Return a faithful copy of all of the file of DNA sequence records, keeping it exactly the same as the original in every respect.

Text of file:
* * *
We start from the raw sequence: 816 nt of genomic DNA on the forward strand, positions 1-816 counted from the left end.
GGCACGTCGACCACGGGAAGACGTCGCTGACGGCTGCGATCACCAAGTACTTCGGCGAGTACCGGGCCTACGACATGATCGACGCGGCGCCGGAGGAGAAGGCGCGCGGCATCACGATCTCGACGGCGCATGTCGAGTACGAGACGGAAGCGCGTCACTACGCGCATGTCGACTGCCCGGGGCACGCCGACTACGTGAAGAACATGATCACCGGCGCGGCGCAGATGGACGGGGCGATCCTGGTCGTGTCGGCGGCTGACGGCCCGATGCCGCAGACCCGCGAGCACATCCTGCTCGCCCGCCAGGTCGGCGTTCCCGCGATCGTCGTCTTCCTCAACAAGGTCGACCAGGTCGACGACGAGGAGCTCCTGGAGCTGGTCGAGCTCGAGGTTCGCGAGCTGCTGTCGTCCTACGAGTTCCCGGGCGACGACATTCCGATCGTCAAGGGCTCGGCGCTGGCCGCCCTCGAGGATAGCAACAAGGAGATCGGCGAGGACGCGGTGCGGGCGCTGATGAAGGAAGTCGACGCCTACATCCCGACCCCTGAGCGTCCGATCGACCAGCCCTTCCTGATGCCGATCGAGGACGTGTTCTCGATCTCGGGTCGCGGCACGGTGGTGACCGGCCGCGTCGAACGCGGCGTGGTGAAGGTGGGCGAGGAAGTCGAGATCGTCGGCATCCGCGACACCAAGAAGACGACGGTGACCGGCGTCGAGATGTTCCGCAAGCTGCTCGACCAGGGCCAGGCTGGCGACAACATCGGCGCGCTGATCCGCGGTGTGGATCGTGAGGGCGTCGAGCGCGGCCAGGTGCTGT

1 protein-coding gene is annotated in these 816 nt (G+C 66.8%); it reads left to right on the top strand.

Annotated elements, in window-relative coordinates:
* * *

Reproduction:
We start from the raw sequence: 816 nt of genomic DNA on the forward strand, positions 1-816 counted from the left end.
GGCACGTCGACCACGGGAAGACGTCGCTGACGGCTGCGATCACCAAGTACTTCGGCGAGTACCGGGCCTACGACATGATCGACGCGGCGCCGGAGGAGAAGGCGCGCGGCATCACGATCTCGACGGCGCATGTCGAGTACGAGACGGAAGCGCGTCACTACGCGCATGTCGACTGCCCGGGGCACGCCGACTACGTGAAGAACATGATCACCGGCGCGGCGCAGATGGACGGGGCGATCCTGGTCGTGTCGGCGGCTGACGGCCCGATGCCGCAGACCCGCGAGCACATCCTGCTCGCCCGCCAGGTCGGCGTTCCCGCGATCGTCGTCTTCCTCAACAAGGTCGACCAGGTCGACGACGAGGAGCTCCTGGAGCTGGTCGAGCTCGAGGTTCGCGAGCTGCTGTCGTCCTACGAGTTCCCGGGCGACGACATTCCGATCGTCAAGGGCTCGGCGCTGGCCGCCCTCGAGGATAGCAACAAGGAGATCGGCGAGGACGCGGTGCGGGCGCTGATGAAGGAAGTCGACGCCTACATCCCGACCCCTGAGCGTCCGATCGACCAGCCCTTCCTGATGCCGATCGAGGACGTGTTCTCGATCTCGGGTCGCGGCACGGTGGTGACCGGCCGCGTCGAACGCGGCGTGGTGAAGGTGGGCGAGGAAGTCGAGATCGTCGGCATCCGCGACACCAAGAAGACGACGGTGACCGGCGTCGAGATGTTCCGCAAGCTGCTCGACCAGGGCCAGGCTGGCGACAACATCGGCGCGCTGATCCGCGGTGTGGATCGTGAGGGCGTCGAGCGCGGCCAGGTGCTGT

1 protein-coding gene is annotated in these 816 nt (G+C 66.8%); it reads left to right on the top strand.

Annotated elements, in window-relative coordinates: